21 March 2007: for immediate release
Anti-nuclear present for Piebalgs on nuclear treaty’s 50th birthday
On Friday 23rd March – two days before the EU’s 50th anniversary and the 50th anniversary of the pro-nuclear Euratom Treaty, European Energy Commissioner Piebalgs will receive 27 unhappy birthday presents from anti-nuclear campaigners. Each gift box will be laden with petitions calling for an abolition of the Euratom Treaty and a phase out of nuclear power across Europe. Piebalgs will receive more than 630,000 signatures from individuals and more than 750 from organisations from all over Europe, including Britain.
WHAT: A visually interesting action in which gift boxes containing petitions are presented to Energy Commissioner Piebalgs. EU flags with the stars ironically replaced with radiation signs and a birthday cake will adorn the scene.
WHEN: Friday March 23rd at 11:00
WHERE: Outside the European Commission’s Berlaymont building, Rue de la Loi, 200, Brussels
WHO:- European Commissioner for Energy Andris Piebalgs
– The European Petition Campaign against Nuclear Power: atomstopp (Austria), Friends of the Earth Europe (EU/Brussels), GLOBAL 2000 (Austria), Réseau Sortir du Nucléaire (France), WISE – World Information Service on Energy (Netherlands), Women against Nuclear Power (Finland)
INTERVIEWS: To providing interesting national focuses, campaigners are available for interview from:
– Finland (protesting against the new Olkiluoto power plant)
– Austria (demanding to their government to leave Euratom)
– France (group of long-distance walkers protesting against the new Flamanville power plant)
The signatories of the petition demand of the European Commission to:
1) Stop or prevent the construction of new nuclear power plants and facilities in the European Union;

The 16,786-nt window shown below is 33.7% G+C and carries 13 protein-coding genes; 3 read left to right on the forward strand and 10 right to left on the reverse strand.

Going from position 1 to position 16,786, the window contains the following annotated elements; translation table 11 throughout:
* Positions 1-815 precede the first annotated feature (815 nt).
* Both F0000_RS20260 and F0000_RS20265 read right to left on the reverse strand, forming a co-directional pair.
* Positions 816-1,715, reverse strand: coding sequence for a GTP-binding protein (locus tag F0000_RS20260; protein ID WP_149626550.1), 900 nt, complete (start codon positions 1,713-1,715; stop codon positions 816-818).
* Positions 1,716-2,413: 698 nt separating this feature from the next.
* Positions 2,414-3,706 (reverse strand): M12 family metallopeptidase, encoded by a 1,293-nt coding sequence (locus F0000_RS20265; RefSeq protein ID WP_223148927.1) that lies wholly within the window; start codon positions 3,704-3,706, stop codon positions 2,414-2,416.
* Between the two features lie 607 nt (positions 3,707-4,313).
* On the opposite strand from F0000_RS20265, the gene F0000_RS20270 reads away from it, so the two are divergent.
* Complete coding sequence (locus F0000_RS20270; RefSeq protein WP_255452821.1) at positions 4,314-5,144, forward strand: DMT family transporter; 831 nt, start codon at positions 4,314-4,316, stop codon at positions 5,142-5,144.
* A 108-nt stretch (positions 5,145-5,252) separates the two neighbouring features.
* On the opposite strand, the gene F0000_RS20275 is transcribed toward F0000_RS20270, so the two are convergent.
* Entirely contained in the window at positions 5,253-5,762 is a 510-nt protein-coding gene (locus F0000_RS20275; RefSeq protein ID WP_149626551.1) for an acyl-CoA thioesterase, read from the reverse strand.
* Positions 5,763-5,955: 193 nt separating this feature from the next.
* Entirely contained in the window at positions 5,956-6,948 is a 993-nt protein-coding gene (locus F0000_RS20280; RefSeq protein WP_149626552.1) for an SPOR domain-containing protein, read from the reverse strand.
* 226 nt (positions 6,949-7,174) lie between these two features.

2) Launch a plan to abandon nuclear power within the European Union;
3) Invest massively in energy saving and the development of renewable energies; and
4) End the Euratom Treaty which massively supports nuclear power in Europe by means of public funding.
The Euratom Treaty was established in 1957, alongside the European Coal and Steel Community and the European Economic Community. Unlike the other founding agreements, which have been adjusted as the EU has matured, Euratom remains unchanged since 1957. Through Euratom, the EU continues to give preferential financial support to nuclear energy. Decisions about the Euratom budget are made without democratic input, as the European Parliament is given only a consultative role.
The European Petition Campaign against Nuclear Power stresses that nuclear power is still dangerous and produces a radioactive legacy of waste. Furthermore, the campaign warns that nuclear power is no solution to climate change, as in the complete production chain, considerable amounts of carbon dioxide are released. In addition, as nuclear power is extortionately expensive, building new power plants is economically risky and relies on a huge injection of public money.
The European Petition Campaign against Nuclear Power is supporting unilateral withdrawal of individual countries from the Euratom Treaty as campaigned for by Austrian and German NGOs.
Frank van Schaik (European Petition) +31-6-20295755
Roland Egger (atomstopp, Austria) +43-664-4215613
Sonja Meister (Friends of the Earth Europe, EU/Brussels) +32-48-4975107
Silva Herrmann (GLOBAL 2000, Austria) +43-699-14200017
André Larivière (Réseau Sortir du Nucléaire, France) +33-6-76695498
Peer de Rijk (WISE, Netherlands) +31-6-20000626
Ulla Klötzer (Women against Nuclear Power, Finland) +358-50-5690967